The Non-Bank Financial Regulatory Authority (NBFIRA)’s operations could be compromised were it not for the ‘ridiculously high regulatory levies’it charges, stakeholders say.
While Finance and Development Planning minister Kenneth Matambo says the authority is facing financial problems emanating from low funding by government, he also stressed that the publication of regulations for the collection of supervisory levies and fees in February 2012 has significantly improved the authority’s funding position. Mathambo’s remarks surfaced at a time when the asset management industry is complaining about the levies being too high and posing a serious challenge to them. Just recently, leading asset manager Botswana Insurance Fund Management (BIFM) expressed discomfort through its chief executive Tiny Kgatlwane that, “the institution of new regulatory environment is posing significant challenges to the entire asset management industry.
By February last year NBFIRA introduced regulatory fees in which asset managers are expected on an annual basis to pay a flat fee of P25 000. To top it up the asset managers will also have to pay 0.035 percent of the total assets it manages at the end of each financial year. Some industry players however believe that NBFIRA uses the ‘high’ levies to deliberately cushion its money problems. Mathambo did not help such a belief last week when saying that through the supervisory levies and fees, the Authority will attain a self-funding status and be free from government funding. Upon confrontation, the Authority’s CEO Oaitse Ramasedi however firmly denied that the authority is trying to fatten its balance sheet through charging high fees deliberately.
“Our regulatory fees are revised on an annual basis as per the requirement of the NBFIRA Act. They can either be revised on an upward or downward trend depending on conditions considered by the Ministry of Finance which makes the adjustments on the levies,” he said. Ramasedi however said they were consulting with asset management industry players about a levy fee, which he declined to reveal more details about. Meanwhile Board Chairman Mmatlala Dube said since 2008, financial challenges saw NBFIRA having to defer some of the strategic initiatives, which were basically critical for the newly established regulatory body. “However, we have been fortunate enough to receive some financial assistance from the African Development Bank and World Bank,” she said, adding that the funds have been used towards the development of the NBFIRA key regulatory process such as the development of the Risk-Based supervision model necessary for effective supervision of the sector. Further, Mathambo said significant progress has been made in implementing the regulatory framework.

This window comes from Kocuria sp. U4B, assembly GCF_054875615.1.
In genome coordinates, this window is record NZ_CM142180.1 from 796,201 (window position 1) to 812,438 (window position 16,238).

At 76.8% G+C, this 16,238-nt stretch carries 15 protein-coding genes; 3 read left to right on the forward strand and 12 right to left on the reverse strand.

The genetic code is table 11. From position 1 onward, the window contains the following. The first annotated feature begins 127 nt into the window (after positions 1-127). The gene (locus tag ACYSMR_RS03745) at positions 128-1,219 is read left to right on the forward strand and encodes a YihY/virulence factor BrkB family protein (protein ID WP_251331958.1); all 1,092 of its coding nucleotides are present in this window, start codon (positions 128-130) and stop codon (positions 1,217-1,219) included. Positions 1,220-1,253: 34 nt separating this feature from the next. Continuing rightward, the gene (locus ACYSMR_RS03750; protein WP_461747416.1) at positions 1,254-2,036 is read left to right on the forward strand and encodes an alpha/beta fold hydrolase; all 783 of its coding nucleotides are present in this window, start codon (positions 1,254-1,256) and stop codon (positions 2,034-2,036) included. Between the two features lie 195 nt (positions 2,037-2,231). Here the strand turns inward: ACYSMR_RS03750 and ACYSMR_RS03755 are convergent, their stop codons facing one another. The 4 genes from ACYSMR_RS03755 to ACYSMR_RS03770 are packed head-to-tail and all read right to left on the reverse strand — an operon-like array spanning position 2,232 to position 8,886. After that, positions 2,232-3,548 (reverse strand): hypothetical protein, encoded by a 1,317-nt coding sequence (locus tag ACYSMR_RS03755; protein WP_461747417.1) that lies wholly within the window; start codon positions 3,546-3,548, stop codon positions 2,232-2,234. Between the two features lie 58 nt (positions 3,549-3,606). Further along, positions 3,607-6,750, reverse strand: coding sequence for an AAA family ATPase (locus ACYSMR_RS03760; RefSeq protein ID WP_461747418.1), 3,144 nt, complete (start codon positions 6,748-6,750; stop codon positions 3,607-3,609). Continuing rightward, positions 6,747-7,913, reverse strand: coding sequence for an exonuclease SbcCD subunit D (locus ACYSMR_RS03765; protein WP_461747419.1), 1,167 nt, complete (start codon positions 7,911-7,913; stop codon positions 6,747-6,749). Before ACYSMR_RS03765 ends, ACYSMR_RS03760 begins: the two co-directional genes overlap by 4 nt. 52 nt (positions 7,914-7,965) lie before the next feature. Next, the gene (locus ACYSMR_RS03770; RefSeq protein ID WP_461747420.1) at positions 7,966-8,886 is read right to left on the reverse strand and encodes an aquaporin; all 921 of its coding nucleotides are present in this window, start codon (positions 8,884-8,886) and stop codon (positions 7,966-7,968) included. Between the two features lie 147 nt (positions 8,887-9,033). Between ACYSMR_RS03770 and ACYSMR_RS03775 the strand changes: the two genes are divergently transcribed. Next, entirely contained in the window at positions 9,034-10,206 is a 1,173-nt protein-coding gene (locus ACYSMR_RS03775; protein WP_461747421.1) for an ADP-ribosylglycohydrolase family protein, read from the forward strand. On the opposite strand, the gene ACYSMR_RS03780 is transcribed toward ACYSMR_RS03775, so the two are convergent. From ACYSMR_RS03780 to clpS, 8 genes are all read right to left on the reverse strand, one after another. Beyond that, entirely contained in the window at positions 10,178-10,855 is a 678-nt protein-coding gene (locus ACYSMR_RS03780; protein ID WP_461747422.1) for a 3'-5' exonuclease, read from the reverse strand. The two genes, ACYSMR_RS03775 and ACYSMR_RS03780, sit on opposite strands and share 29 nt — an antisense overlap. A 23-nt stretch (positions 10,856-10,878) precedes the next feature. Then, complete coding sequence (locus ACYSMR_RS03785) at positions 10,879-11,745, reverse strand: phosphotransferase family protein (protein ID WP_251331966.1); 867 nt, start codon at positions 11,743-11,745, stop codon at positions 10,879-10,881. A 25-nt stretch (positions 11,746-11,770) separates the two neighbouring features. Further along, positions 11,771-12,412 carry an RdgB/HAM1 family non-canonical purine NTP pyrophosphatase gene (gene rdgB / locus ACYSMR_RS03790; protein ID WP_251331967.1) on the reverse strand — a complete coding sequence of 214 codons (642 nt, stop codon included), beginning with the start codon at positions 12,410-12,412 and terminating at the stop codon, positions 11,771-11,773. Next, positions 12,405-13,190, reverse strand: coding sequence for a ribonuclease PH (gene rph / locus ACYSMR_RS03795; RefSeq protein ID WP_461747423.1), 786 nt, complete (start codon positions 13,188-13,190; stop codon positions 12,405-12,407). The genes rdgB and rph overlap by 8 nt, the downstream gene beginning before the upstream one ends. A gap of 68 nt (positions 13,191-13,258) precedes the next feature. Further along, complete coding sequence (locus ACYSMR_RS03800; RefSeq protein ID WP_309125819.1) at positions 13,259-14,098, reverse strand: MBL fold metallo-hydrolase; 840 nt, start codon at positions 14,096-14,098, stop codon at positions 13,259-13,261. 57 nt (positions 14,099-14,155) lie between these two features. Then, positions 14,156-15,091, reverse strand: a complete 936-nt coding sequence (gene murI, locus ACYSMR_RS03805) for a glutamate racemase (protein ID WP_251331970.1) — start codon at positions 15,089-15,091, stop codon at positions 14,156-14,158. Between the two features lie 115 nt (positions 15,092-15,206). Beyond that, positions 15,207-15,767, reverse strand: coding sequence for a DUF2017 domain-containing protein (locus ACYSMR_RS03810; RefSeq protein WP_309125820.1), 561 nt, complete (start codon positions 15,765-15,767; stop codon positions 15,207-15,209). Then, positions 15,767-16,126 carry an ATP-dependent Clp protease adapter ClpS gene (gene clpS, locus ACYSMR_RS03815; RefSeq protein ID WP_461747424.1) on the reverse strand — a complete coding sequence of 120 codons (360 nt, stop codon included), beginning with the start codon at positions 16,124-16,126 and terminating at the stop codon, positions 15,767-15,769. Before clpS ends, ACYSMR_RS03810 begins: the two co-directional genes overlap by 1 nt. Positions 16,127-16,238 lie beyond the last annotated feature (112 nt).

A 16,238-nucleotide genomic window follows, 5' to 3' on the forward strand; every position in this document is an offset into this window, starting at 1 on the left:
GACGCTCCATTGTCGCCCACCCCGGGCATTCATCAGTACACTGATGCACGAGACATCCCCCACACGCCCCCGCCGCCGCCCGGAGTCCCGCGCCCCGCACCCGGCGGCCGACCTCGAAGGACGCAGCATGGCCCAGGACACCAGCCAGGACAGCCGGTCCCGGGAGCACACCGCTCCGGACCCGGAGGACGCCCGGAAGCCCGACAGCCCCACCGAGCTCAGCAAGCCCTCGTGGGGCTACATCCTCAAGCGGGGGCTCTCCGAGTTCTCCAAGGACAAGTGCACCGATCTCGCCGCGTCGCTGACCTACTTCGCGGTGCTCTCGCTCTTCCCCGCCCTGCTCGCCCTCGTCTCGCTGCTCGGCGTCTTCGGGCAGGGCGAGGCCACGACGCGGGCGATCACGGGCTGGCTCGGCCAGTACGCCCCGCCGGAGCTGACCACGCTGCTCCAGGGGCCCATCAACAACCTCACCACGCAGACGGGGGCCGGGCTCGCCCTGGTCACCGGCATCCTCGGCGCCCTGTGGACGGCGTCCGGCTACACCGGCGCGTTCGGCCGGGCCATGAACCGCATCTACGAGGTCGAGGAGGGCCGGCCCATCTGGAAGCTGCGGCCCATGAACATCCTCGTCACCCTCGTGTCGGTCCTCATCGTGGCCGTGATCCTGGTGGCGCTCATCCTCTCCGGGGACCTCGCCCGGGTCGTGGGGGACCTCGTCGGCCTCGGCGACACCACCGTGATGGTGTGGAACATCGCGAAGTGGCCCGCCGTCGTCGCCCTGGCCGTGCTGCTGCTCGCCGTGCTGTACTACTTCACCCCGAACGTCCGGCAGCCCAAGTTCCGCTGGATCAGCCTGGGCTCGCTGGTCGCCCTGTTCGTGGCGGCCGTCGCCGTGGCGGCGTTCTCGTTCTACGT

He said his ministry through the authority is conducting a thorough review of all applicable legislation, pertaining to the insurance industry, retirement funds industry and the capital markets which is expected to align these legislative frameworks to international standards.